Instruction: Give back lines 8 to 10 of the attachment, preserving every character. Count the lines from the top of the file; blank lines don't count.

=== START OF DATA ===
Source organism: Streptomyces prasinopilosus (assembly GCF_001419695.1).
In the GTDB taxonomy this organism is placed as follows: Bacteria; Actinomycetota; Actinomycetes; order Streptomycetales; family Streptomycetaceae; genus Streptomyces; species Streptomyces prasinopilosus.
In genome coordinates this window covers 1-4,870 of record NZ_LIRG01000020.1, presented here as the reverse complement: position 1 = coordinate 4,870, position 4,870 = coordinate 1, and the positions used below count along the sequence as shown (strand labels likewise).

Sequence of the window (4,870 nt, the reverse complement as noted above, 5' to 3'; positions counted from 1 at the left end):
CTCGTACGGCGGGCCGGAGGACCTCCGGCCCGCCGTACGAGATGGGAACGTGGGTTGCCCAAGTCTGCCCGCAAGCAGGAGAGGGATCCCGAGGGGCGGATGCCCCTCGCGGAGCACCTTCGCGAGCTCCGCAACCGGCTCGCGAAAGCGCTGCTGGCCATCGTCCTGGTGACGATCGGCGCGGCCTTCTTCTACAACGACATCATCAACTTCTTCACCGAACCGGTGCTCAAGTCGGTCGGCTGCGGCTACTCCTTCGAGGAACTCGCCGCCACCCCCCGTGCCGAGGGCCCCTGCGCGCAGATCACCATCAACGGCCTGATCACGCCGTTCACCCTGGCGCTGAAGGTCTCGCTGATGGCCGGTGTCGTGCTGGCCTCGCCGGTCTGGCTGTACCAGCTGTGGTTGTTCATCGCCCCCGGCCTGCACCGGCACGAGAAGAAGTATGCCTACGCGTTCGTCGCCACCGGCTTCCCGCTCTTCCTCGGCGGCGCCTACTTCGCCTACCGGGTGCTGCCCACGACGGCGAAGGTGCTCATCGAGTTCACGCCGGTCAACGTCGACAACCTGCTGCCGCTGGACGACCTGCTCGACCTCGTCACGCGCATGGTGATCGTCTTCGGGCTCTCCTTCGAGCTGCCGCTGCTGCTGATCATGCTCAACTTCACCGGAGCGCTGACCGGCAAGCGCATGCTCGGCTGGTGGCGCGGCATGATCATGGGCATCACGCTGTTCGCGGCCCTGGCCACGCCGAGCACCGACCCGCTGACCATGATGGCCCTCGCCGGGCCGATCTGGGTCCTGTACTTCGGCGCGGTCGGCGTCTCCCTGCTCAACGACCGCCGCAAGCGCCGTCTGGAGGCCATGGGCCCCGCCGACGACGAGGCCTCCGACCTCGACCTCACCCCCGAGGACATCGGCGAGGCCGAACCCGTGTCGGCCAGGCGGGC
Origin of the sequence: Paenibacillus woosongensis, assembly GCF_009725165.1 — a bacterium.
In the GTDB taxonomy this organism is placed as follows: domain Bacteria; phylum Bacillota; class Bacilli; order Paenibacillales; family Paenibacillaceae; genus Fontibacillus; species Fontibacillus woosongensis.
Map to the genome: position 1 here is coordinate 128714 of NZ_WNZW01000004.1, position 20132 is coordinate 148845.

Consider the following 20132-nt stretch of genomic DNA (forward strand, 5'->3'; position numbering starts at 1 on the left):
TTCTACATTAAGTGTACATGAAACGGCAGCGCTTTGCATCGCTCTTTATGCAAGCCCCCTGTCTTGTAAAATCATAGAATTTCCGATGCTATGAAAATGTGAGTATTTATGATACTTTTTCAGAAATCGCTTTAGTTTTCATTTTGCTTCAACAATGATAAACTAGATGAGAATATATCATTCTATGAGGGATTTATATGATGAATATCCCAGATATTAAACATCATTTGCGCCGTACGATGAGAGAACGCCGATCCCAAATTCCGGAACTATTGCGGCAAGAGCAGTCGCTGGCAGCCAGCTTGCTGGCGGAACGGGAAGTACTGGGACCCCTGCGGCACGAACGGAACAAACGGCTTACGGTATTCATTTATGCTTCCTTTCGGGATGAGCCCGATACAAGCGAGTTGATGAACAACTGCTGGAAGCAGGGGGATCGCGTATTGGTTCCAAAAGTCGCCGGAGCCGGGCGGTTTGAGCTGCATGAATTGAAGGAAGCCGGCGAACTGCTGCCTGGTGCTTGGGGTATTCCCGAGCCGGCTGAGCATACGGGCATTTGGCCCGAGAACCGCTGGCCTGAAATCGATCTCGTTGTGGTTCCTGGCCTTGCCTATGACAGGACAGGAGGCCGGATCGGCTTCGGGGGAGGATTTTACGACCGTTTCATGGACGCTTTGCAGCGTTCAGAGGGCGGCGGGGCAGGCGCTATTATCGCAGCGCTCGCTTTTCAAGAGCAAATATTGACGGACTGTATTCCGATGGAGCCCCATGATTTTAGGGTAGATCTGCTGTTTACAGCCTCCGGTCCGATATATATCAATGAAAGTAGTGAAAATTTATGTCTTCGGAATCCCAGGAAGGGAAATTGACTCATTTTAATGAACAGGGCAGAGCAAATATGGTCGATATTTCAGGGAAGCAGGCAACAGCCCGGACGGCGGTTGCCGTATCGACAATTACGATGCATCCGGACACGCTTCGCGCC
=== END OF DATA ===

Map to the genome: position 1 here is coordinate 128714 of NZ_WNZW01000004.1, position 20132 is coordinate 148845.

Consider the following 20132-nt stretch of genomic DNA (forward strand, 5'->3'; position numbering starts at 1 on the left):
TTCTACATTAAGTGTACATGAAACGGCAGCGCTTTGCATCGCTCTTTATGCAAGCCCCCTGTCTTGTAAAATCATAGAATTTCCGATGCTATGAAAATGTGAGTATTTATGATACTTTTTCAGAAATCGCTTTAGTTTTCATTTTGCTTCAACAATGATAAACTAGATGAGAATATATCATTCTATGAGGGATTTATATGATGAATATCCCAGATATTAAACATCATTTGCGCCGTACGATGAGAGAACGCCGATCCCAAATTCCGGAACTATTGCGGCAAGAGCAGTCGCTGGCAGCCAGCTTGCTGGCGGAACGGGAAGTACTGGGACCCCTGCGGCACGAACGGAACAAACGGCTTACGGTATTCATTTATGCTTCCTTTCGGGATGAGCCCGATACAAGCGAGTTGATGAACAACTGCTGGAAGCAGGGGGATCGCGTATTGGTTCCAAAAGTCGCCGGAGCCGGGCGGTTTGAGCTGCATGAATTGAAGGAAGCCGGCGAACTGCTGCCTGGTGCTTGGGGTATTCCCGAGCCGGCTGAGCATACGGGCATTTGGCCCGAGAACCGCTGGCCTGAAATCGATCTCGTTGTGGTTCCTGGCCTTGCCTATGACAGGACAGGAGGCCGGATCGGCTTCGGGGGAGGATTTTACGACCGTTTCATGGACGCTTTGCAGCGTTCAGAGGGCGGCGGGGCAGGCGCTATTATCGCAGCGCTCGCTTTTCAAGAGCAAATATTGACGGACTGTATTCCGATGGAGCCCCATGATTTTAGGGTAGATCTGCTGTTTACAGCCTCCGGTCCGATATATATCAATGAAAGTAGTGAAAATTTATGTCTTCGGAATCCCAGGAAGGGAAATTGACTCATTTTAATGAACAGGGCAGAGCAAATATGGTCGATATTTCAGGGAAGCAGGCAACAGCCCGGACGGCGGTTGCCGTATCGACAATTACGATGCATCCGGACACGCTTCGCGCC